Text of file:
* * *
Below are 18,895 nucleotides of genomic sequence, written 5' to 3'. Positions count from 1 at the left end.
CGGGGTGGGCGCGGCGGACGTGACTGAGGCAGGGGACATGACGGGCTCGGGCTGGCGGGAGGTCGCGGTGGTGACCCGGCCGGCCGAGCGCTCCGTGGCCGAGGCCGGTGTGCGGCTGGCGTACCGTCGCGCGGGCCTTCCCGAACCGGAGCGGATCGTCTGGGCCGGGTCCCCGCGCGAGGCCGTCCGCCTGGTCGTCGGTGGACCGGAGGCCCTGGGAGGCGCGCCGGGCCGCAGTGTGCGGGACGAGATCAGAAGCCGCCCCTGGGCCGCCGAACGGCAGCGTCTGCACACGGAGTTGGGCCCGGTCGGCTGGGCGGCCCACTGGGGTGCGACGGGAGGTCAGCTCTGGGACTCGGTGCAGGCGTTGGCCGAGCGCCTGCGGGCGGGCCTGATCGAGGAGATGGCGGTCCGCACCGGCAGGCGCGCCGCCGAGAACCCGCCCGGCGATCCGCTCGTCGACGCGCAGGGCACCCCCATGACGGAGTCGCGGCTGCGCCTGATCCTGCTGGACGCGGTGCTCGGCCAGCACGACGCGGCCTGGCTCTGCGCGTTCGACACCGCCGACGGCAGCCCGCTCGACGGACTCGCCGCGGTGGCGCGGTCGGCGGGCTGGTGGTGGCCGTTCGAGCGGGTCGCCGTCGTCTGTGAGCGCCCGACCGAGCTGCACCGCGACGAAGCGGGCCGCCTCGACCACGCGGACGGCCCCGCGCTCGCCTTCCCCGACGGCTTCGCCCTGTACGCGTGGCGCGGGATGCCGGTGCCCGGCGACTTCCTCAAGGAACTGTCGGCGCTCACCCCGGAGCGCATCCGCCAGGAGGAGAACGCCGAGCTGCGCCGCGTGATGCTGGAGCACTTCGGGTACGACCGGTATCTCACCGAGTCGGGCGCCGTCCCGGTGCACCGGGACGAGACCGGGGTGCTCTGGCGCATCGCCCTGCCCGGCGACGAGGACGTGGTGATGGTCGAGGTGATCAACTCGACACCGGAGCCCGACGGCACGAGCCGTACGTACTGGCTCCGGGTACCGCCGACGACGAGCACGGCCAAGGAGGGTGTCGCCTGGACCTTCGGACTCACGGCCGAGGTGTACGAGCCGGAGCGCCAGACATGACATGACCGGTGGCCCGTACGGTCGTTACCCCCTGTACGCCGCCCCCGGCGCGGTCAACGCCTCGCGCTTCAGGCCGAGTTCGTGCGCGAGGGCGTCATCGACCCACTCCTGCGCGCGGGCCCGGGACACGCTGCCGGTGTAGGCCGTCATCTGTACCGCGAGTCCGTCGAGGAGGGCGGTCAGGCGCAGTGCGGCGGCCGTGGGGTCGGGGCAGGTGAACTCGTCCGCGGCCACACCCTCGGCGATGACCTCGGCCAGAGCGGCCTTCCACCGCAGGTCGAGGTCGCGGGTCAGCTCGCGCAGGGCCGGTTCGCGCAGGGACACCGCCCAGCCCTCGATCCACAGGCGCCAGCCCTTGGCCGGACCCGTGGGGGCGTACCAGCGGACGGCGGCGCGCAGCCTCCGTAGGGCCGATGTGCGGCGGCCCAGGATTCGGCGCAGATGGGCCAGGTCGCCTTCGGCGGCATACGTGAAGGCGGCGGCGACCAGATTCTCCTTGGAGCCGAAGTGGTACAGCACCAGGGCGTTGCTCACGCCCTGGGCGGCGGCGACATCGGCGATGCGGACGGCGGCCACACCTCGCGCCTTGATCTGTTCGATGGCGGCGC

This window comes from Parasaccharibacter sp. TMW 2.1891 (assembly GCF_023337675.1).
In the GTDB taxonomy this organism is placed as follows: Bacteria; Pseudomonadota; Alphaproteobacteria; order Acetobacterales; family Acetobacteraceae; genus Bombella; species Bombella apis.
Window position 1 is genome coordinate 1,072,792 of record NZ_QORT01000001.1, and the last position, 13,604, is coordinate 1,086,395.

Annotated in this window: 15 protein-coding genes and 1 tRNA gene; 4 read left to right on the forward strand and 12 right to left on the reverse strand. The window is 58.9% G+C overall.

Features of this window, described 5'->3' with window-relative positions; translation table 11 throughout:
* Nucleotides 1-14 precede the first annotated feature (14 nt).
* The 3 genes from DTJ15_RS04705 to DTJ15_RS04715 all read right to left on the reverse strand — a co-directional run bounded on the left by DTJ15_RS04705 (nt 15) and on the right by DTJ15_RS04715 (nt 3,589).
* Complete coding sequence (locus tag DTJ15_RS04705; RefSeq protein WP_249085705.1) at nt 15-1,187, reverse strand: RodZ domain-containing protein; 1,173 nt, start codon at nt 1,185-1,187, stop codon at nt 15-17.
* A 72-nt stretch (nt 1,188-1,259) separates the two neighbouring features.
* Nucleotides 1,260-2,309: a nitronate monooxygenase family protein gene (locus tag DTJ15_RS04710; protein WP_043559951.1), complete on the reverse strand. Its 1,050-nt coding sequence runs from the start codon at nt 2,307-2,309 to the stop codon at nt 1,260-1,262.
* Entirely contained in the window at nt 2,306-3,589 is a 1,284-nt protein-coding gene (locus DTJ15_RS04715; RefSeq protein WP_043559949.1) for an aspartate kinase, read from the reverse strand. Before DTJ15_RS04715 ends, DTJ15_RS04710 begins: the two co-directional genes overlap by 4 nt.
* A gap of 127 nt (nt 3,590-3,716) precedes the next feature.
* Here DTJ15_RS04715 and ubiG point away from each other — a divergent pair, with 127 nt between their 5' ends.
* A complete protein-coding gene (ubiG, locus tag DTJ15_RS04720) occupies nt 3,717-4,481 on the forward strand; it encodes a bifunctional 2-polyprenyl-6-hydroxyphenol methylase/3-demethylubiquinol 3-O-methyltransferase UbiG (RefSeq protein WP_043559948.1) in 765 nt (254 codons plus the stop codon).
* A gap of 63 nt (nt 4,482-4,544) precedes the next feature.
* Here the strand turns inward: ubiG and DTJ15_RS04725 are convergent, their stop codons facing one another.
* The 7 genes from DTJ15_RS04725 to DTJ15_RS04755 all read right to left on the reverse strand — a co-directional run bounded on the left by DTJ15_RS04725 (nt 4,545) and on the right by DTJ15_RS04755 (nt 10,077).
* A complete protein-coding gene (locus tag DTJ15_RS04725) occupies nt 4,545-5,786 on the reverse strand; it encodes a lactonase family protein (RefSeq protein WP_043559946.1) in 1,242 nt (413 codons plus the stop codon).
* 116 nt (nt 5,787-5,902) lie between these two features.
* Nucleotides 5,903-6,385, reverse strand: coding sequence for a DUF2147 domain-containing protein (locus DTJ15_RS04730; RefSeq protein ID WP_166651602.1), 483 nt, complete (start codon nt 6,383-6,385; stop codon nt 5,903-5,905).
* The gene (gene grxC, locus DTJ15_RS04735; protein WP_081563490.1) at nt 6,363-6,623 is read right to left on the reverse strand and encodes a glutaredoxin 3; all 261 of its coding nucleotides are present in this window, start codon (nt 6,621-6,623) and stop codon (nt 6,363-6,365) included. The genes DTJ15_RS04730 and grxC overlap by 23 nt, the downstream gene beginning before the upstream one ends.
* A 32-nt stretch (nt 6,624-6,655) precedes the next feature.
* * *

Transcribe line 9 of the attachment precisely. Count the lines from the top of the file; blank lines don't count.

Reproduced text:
* The 3 genes from DTJ15_RS04705 to DTJ15_RS04715 all read right to left on the reverse strand — a co-directional run bounded on the left by DTJ15_RS04705 (nt 15) and on the right by DTJ15_RS04715 (nt 3,589).